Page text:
Mongolian Long tune Folk Songs
Mongolian long-tune Mongolian is called "Uri Tudao", which means long song. It is characterized by fewer words, long-lasting, soothing and free, suitable for narration, and longer lyric. The lyrics are generally two sentences, the content of which is mostly describing grasslands, horses, camels, cattle and sheep, blue sky, white clouds, rivers, lakes and so on.
Mongolian long tune, with its distinctive nomadic cultural characteristics and unique singing form, tells Mongolian people's perception of history, culture, human customs, morality, philosophy and art, so it is called "the living fossil of grassland music". On November 25, 2005, UNESCO announced the third batch of "representative works of human oral and intangible heritage" at its headquarters in Paris. China and Mongolia jointly declared "Mongolian long-tune folk song" as the honorary list.
Mongolian long-tune folk song is a unique singing form with distinct nomadic culture and regional cultural characteristics. It describes the Mongolian people's perception of history, culture, human customs, morality, philosophy and art in grassland people's unique language. Mongolian master of long-tune art La Surong introduced that in Mongolian, long-tune is called "Uri Tudao", meaning long song, which is relatively short song, besides long-term tune, there is also a long history. According to textual research, long-tune folk songs have existed during the formation of the Mongolian nationality, which has a history of thousands of years.
The long tone is a free translation of the Mongolian word "Uritingduo". "Uridin" means "long-term" and "eternal" and "Duo" means "song". In related works and papers, they are also literally translated into "Long Song", "Long Tune Song" or "Grassland Pastoral Song". "Mongolian long tune folk song" is a form of Mongolian folk song, Mongolian folk song is divided into long tune and short tune. During the formation of the Mongolian people, the long-tune folk songs already existed, and the lack of words and long tunes was one of their major characteristics. According to the historical origin of Mongolian music culture and the present situation of its musical form, the long tune can be defined as a folk song created by the nomadic people in the northern grassland in the production of animal husbandry and sung in the field grazing and traditional festivals. Generally, the two lyrics are upper and lower. The singers play the long tune lyrics according to the accumulation of life and the perception of nature, and the rhythm of the long tune lyrics is different. Most of them are about grasslands, horses, camels, cattle and sheep, blue sky, white clouds, rivers and lakes.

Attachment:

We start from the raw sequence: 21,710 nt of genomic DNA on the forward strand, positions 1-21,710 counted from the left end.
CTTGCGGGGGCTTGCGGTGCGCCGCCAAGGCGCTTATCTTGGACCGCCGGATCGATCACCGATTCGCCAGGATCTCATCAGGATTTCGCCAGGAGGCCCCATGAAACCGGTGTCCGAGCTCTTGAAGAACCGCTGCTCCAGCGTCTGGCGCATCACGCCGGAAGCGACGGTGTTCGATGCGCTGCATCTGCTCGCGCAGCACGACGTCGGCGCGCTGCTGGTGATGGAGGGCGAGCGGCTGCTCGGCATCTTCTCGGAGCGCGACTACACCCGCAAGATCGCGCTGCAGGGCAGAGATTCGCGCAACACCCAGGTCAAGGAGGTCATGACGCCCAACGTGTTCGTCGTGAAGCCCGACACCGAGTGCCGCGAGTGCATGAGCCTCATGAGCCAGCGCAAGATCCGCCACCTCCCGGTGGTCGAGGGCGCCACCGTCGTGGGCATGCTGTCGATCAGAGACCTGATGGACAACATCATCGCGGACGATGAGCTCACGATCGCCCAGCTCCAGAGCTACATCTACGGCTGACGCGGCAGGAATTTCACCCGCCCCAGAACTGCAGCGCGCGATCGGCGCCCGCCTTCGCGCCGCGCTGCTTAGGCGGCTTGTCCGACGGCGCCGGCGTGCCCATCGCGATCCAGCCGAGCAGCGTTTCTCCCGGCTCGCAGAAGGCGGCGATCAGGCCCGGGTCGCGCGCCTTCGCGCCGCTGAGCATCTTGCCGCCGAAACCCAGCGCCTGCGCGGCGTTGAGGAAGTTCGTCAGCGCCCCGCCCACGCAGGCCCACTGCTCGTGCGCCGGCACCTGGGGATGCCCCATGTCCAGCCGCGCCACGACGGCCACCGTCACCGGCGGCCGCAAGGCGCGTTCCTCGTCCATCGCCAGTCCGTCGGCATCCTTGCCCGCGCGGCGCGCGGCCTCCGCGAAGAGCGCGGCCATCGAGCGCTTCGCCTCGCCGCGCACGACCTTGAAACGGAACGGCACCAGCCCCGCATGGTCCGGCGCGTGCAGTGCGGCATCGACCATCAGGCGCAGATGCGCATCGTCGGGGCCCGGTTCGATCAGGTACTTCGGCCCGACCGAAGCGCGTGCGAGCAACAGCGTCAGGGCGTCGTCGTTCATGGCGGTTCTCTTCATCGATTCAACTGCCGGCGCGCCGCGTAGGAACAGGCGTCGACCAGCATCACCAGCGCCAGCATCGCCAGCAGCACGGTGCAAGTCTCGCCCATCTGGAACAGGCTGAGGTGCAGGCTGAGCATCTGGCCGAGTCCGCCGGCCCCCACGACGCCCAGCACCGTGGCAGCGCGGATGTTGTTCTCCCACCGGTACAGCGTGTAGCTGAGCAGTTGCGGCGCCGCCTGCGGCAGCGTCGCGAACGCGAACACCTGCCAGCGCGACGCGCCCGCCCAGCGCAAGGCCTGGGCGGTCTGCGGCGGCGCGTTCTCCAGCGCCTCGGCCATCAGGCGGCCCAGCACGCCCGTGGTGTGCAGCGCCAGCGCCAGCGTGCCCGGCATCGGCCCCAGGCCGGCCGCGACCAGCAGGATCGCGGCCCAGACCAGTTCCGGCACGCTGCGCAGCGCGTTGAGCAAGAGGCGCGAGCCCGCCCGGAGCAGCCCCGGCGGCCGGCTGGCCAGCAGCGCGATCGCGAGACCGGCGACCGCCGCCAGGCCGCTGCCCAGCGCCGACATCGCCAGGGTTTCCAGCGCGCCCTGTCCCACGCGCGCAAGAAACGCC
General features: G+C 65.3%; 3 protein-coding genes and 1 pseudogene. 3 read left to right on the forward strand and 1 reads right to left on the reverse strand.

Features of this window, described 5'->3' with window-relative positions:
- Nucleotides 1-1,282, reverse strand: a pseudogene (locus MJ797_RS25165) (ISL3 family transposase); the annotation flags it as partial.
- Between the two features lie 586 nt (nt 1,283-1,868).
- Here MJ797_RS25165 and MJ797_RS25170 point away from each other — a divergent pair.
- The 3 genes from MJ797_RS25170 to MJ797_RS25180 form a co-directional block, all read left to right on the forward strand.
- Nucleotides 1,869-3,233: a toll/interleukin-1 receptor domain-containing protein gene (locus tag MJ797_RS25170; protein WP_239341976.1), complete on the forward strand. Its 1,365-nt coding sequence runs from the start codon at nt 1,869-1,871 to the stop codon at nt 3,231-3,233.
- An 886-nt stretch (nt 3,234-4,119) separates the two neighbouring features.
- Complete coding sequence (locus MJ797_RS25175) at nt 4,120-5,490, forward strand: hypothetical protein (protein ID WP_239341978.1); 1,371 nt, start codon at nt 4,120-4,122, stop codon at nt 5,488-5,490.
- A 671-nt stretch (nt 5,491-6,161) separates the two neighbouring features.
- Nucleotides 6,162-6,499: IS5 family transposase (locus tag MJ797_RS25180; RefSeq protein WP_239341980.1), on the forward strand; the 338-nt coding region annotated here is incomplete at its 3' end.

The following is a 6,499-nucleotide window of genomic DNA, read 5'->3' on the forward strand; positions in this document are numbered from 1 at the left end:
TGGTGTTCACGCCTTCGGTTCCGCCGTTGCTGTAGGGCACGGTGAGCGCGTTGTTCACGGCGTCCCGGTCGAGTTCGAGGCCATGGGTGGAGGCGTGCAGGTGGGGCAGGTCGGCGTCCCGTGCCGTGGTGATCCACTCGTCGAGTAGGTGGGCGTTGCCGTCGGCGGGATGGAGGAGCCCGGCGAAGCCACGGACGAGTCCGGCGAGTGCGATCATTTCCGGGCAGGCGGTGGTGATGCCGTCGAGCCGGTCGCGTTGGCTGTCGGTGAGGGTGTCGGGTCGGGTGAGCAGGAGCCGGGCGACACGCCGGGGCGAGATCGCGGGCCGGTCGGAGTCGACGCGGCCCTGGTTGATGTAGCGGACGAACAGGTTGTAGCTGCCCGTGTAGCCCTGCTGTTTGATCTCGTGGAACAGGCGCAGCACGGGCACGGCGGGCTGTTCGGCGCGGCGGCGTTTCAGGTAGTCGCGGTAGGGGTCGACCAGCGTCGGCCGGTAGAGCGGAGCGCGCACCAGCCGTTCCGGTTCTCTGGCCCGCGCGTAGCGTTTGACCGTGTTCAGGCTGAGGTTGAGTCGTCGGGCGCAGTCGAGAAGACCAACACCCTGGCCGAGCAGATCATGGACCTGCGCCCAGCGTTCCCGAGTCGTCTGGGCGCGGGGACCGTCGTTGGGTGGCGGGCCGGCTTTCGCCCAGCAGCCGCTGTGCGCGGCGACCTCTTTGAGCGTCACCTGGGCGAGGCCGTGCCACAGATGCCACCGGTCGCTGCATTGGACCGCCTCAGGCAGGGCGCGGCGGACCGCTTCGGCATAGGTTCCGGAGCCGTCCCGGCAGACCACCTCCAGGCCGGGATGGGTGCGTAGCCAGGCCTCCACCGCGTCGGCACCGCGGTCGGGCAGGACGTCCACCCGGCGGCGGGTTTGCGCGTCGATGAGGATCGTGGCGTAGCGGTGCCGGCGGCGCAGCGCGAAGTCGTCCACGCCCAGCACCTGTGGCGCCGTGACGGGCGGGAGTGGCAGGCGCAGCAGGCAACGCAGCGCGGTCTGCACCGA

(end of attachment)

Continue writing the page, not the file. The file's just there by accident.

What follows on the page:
Long tune melody is long and soothing, artistic conception is open, voice is many words, breath is long, the melody is very decorative (such as front, back, sliding, echo, etc.), especially the Chinese-coloured singing method formed by the way of "Nogura" (Mongolian phonetic translation, twists or decorations) singing is the most distinctive.
At the same time, Mongolian long-tune folk songs are also a cross-border distribution of culture, China's Inner Mongolia Autonomous Region and Mongolia are the main cultural distribution areas of Mongolian long-tune folk songs. The success of the joint application between China and Mongolia is enough to show the immeasurable artistic and worldwide value of Mongolian long-tune folk songs as a cultural heritage.
On November 25, 2005, UNESCO announced the third batch of "representative works of oral and intangible heritage of mankind" at its headquarters in Paris. China declared "Uygur Mukam Art of Xinjiang, China" and "Mongolian Long-tune Folk Song" jointly declared by China and Mongolia ranked in the list. "Mongolian Long-tune Folk Song" is the first project jointly declared by China and foreign countries to UNESCO on the same intangible cultural heritage. During the formation of the Mongolian people, the long-tune folk songs already existed. Mongolian long-tune folk songs are closely related to grasslands and Mongolian nomadic life style. They carry the history of the Mongolian nation and represent the production, life and spiritual character of the Mongolian nation. Mongolian long-tune folk songs are also a cross-border distribution of culture. Inner Mongolia Autonomous Region of China and Mongolia are the main cultural districts of Mongolian long-tune folk songs.
Mongolian long-tune Mongolian is called "Uri Tudao", which means long song. It is characterized by fewer words, long-lasting, soothing and free, suitable for narration, and longer lyric. The lyrics are generally two sentences, the content of which is mostly describing grasslands, horses, camels, cattle and sheep, blue sky, white clouds, rivers, lakes and so on. Mongolian long tune, with its distinctive nomadic cultural characteristics and unique singing form, tells Mongolian people's perception of history, culture, human customs, morality, philosophy and art, so it is called "the living fossil of grassland music".